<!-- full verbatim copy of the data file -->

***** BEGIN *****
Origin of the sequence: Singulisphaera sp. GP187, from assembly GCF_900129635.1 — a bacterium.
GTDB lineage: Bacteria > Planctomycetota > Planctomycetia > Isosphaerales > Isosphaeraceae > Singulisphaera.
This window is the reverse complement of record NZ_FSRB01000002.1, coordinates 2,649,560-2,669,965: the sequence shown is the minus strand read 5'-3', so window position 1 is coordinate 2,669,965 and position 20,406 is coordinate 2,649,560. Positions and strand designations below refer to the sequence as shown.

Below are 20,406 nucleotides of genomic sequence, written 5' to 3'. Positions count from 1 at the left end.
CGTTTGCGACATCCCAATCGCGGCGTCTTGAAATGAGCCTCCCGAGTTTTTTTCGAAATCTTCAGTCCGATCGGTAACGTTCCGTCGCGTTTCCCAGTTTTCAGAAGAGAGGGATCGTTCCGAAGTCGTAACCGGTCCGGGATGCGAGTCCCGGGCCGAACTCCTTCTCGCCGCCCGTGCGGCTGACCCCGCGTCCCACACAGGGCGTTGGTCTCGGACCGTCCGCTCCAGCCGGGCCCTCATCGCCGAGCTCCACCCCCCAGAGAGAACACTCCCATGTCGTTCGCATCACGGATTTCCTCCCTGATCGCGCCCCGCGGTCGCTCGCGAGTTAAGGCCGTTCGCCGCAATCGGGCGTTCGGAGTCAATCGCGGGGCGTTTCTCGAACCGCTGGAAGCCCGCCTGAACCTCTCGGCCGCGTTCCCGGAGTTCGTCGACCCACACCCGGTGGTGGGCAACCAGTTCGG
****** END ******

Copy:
Origin of the sequence: Singulisphaera sp. GP187, from assembly GCF_900129635.1 — a bacterium.
GTDB lineage: Bacteria > Planctomycetota > Planctomycetia > Isosphaerales > Isosphaeraceae > Singulisphaera.
This window is the reverse complement of record NZ_FSRB01000002.1, coordinates 2,649,560-2,669,965: the sequence shown is the minus strand read 5'-3', so window position 1 is coordinate 2,669,965 and position 20,406 is coordinate 2,649,560. Positions and strand designations below refer to the sequence as shown.

Below are 20,406 nucleotides of genomic sequence, written 5' to 3'. Positions count from 1 at the left end.
CGTTTGCGACATCCCAATCGCGGCGTCTTGAAATGAGCCTCCCGAGTTTTTTTCGAAATCTTCAGTCCGATCGGTAACGTTCCGTCGCGTTTCCCAGTTTTCAGAAGAGAGGGATCGTTCCGAAGTCGTAACCGGTCCGGGATGCGAGTCCCGGGCCGAACTCCTTCTCGCCGCCCGTGCGGCTGACCCCGCGTCCCACACAGGGCGTTGGTCTCGGACCGTCCGCTCCAGCCGGGCCCTCATCGCCGAGCTCCACCCCCCAGAGAGAACACTCCCATGTCGTTCGCATCACGGATTTCCTCCCTGATCGCGCCCCGCGGTCGCTCGCGAGTTAAGGCCGTTCGCCGCAATCGGGCGTTCGGAGTCAATCGCGGGGCGTTTCTCGAACCGCTGGAAGCCCGCCTGAACCTCTCGGCCGCGTTCCCGGAGTTCGTCGACCCACACCCGGTGGTGGGCAACCAGTTCGG